“I was doing a couple of catches at the border in Adelaide over the winter and Brett Lee came by and said ‘Well done Brisbane’. I immediately texted my buddy and said ‘Brett Lee came over to me’ as we used to pretend to be Brett in the garden. He wrote back and said, “I can’t believe you’re actually speaking to these people.”

In the book, he recalls an unplayable ball to sack Usman Khawaja in Hobart in January. That night he boarded the hotel lift with Australia coach Justin Langer, who said: “Woah, that bouncer was a brute, wasn’t he?” These are the stories that keep him going and make England believe. Ben Stokes is a huge fan and was the teammate who encouraged him to go short in Hobart, where Wood finished a career top six at 37. Moments like this made him want more.

“I’m getting to an age where I don’t want to look back and think about the games I missed,” he says. “I want to be able to say, ‘Look, that’s how many times I’ve played for England. And I give it my all every time I play.’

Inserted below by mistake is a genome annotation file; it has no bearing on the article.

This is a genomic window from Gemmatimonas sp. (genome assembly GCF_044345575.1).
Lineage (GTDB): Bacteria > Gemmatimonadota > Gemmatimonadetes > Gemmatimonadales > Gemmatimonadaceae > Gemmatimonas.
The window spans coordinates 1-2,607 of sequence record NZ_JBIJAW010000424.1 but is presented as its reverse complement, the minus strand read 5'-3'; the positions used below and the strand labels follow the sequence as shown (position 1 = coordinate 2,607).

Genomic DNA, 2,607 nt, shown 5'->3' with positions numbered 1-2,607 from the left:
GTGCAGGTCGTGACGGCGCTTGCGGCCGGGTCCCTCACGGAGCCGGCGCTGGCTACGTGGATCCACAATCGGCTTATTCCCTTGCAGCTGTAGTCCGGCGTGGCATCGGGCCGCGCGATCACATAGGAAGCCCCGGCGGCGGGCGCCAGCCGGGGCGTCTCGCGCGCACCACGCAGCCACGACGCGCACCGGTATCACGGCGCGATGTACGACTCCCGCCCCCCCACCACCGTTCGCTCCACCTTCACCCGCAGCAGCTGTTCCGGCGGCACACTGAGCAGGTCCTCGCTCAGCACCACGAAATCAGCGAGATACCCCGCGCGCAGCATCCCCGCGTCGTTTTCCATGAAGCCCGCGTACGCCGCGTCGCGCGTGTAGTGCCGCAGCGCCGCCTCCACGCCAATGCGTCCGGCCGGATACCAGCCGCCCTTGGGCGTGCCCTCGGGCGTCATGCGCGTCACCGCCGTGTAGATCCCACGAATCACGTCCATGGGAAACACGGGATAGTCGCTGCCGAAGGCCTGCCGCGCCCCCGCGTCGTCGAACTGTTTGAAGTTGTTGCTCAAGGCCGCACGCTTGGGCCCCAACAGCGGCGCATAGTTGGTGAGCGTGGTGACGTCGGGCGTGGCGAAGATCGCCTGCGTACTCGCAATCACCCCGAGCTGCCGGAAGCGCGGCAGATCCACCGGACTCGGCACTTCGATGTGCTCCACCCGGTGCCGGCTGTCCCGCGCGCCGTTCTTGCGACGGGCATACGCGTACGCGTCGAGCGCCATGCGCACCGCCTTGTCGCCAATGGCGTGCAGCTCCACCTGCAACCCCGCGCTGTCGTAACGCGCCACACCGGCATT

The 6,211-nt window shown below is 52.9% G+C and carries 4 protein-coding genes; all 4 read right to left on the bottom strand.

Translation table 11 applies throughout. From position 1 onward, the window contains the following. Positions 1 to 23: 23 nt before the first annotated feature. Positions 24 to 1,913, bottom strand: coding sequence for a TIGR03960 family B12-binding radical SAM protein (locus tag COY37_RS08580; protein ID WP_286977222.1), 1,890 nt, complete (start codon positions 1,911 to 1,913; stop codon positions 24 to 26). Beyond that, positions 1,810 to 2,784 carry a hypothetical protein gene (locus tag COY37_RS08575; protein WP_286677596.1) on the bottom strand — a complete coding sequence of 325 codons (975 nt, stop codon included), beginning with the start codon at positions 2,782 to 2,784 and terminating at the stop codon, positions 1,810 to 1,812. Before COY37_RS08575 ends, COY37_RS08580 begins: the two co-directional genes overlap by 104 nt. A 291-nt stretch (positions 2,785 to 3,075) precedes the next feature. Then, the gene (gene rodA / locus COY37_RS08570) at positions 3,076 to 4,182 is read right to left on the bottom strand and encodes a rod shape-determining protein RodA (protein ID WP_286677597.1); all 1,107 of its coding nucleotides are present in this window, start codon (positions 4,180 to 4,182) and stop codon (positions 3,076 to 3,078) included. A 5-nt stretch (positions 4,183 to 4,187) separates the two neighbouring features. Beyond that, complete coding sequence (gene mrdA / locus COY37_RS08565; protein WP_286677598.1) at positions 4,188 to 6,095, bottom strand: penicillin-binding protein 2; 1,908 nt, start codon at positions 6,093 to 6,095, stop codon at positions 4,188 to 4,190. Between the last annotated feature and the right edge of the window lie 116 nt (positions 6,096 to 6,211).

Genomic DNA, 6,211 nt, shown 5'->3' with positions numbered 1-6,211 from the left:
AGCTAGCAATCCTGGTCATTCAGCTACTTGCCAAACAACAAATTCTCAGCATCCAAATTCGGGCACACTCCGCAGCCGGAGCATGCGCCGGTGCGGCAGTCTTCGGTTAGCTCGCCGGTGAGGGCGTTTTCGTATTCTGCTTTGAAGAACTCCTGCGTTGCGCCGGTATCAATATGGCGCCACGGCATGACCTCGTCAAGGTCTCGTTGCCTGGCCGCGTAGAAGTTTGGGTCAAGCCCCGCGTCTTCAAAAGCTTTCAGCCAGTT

His commitment is absolute, but expectation can bring fear. Wood draws on an analogy he picked up from a psychologist. “When you have a pitcher full of water and you add rocks, the water level goes up, and that was like stress for me. The rocks might miss your family. It could be injuries, airplanes, or worrying about food. As you add them, the water gets higher, to the point where it overflows. That’s when the fear kicks in.’

He has learned to replace negative thoughts with positive ones and is aware that his body language needs to be worked on. But because of the injury-related break, he feels young for his age: he will be 33 in January. A longstanding ankle problem appears to have been resolved and he is optimistic about the years to come.